In the Mughal records the Purbias are named after some towns and districts of these eastern provinces. Thus Aurangzeb demanded the recruitment of more and more Kanojias (from Kannauj in eastern Uttar Pradesh) in his army but they were described most frequently as Baksarias (from the coal district of Buxar in Bihar ). The Marathas used the curious term Hindustani (North Indian) for these men—probably to distinguish them from the Telegu infantry in their ranks. The British [[iii]] referred to them as “Avadh and Buxar men”.

    Apart from their role as infantrymen these Purbias also garrisoned the Mughal forts and acted as guards of the Mughal palaces and harem. Unlike the Rajput soldiers from Rajputana, Bundelkhand, or the northern hill-states the Purbias of the Mughal army were not organized into compact clans—they did not enter the field led by their Raja or Thakur. Instead different clans were just lumped together in the numerous armies of the Mughal mansabdars. But this did not rob them of their spirit or ability to take concerted action—usually provoked by Mughal bigotry or tyranny.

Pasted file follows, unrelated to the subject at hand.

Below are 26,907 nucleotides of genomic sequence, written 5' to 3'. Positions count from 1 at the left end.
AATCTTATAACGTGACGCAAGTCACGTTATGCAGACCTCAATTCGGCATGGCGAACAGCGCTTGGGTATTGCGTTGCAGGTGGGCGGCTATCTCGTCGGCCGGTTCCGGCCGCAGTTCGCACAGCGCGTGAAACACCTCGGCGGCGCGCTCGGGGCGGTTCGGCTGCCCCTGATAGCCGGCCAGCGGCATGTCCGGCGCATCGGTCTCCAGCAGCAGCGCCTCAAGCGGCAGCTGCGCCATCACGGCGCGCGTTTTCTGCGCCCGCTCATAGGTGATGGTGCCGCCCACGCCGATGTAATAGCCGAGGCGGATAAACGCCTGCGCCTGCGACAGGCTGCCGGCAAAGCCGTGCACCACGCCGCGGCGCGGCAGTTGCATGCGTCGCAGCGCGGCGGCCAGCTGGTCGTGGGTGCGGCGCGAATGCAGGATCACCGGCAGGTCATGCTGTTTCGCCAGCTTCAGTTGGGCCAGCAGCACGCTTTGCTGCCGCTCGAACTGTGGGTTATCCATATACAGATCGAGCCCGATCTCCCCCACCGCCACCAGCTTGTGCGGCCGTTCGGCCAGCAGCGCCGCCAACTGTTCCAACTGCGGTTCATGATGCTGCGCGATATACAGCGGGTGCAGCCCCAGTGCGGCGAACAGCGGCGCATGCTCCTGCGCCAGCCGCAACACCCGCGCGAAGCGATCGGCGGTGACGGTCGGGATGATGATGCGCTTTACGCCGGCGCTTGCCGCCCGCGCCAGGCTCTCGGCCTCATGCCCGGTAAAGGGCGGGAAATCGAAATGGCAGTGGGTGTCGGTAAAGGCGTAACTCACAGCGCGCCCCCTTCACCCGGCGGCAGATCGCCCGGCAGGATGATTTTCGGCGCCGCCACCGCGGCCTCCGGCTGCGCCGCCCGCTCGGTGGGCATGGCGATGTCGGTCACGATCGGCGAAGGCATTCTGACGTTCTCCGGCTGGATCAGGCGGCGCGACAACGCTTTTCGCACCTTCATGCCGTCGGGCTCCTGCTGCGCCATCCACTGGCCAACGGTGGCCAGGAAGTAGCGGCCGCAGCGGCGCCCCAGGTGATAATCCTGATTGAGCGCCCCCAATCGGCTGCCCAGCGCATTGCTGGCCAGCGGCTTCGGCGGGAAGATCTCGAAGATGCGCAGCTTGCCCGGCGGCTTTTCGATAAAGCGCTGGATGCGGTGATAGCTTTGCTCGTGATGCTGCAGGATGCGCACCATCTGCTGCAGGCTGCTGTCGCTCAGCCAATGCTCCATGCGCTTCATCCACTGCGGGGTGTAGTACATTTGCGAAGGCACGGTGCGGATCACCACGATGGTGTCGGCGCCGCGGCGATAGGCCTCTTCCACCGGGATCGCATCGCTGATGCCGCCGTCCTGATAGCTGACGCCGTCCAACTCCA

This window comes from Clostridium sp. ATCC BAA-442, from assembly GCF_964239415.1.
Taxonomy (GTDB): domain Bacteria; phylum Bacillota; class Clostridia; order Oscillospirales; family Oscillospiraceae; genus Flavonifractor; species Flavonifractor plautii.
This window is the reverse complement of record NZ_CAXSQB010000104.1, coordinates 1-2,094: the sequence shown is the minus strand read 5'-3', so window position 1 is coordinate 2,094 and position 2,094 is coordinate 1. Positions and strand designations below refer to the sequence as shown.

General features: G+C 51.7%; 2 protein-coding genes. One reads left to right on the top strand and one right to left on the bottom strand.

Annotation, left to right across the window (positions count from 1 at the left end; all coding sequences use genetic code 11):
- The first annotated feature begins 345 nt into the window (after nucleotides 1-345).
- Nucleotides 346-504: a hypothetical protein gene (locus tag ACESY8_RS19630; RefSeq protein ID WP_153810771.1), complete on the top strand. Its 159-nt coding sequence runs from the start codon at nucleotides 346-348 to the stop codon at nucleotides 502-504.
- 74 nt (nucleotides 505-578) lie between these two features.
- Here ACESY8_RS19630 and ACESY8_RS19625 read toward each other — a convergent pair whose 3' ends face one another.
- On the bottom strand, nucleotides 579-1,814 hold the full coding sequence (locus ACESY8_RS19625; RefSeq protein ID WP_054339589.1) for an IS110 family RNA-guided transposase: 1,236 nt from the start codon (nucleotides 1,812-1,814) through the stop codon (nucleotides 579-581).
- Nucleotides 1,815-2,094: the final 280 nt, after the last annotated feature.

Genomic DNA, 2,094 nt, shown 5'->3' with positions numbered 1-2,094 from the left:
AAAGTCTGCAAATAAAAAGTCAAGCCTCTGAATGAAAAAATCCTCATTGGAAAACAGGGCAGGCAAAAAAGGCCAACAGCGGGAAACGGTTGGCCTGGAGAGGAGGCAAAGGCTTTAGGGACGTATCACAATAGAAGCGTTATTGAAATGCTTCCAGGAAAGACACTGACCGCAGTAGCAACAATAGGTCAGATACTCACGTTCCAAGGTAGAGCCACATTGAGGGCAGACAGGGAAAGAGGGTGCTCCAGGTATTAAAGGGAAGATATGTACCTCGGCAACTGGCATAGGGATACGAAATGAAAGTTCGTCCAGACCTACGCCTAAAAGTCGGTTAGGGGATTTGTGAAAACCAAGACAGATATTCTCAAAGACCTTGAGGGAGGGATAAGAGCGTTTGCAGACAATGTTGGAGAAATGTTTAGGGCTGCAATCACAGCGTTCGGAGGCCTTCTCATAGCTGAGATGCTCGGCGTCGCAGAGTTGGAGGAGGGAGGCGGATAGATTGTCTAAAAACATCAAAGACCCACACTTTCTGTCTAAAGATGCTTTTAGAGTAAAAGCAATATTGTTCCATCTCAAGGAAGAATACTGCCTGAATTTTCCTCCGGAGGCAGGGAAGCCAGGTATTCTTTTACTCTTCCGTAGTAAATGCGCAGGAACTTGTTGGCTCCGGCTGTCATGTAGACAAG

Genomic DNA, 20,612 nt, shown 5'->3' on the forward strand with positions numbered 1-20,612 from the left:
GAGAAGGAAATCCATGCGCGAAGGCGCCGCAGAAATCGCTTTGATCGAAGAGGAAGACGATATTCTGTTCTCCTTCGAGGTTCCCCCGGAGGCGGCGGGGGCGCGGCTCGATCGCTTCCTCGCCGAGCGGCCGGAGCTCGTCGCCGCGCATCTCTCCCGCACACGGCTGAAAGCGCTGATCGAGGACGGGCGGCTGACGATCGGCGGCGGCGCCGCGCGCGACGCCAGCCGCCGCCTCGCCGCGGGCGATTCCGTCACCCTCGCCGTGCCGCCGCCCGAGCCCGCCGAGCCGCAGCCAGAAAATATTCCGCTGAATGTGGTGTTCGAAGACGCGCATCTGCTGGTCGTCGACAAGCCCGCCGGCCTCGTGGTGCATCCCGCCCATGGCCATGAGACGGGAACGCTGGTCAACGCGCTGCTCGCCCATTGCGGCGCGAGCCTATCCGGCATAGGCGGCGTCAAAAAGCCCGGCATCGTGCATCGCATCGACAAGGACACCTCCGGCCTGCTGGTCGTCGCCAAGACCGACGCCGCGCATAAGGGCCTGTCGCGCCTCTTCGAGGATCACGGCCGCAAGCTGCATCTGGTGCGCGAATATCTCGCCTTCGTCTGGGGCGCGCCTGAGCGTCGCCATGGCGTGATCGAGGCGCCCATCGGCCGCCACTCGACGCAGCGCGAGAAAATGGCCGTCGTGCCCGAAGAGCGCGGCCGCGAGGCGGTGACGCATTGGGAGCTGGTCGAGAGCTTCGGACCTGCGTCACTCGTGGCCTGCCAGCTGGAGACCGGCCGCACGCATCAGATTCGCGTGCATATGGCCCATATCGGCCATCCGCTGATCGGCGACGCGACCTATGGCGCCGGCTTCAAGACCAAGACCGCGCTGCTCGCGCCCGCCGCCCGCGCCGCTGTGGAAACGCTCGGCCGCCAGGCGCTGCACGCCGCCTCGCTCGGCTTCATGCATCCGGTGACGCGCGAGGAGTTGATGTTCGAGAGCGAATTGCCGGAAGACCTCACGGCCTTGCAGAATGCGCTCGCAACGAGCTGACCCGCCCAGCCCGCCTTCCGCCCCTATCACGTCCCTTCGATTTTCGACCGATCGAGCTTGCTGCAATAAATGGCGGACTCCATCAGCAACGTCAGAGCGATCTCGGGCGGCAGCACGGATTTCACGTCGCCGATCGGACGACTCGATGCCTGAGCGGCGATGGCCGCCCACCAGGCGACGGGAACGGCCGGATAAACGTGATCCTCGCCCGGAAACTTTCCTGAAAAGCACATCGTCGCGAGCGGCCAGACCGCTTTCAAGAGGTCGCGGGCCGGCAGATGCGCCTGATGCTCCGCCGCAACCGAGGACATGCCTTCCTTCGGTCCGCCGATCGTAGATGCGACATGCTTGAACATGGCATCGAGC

In Defense of Faith

    Aurangzeb’s bigoted orders with regard to non-Muslims, and their implementation, roused the Jats, Sikhs, and Satnamis to rebellion. The Rajputs of Rajputana, Malwa, Bundelkhand, and the hill-states [[iv]] fought in defence of the seats of their religion. The Purbia Rajputs in Delhi were also affected by the Mughal Emperor’s bigoted orders—although there may have been many instances of them rebelling or rising in mutiny only a scattered few are mentioned in the Mughal records.

    Thus in 1669 the wandering Hindu saint, Uddhav Bairagi, was imprisoned, “as a punishment for his seduction of men to falsehood.” Two of his Rajput (i.e. Purbia) disciples in Delhi took revenge by stabbing to death Qazi Abul Mukaram.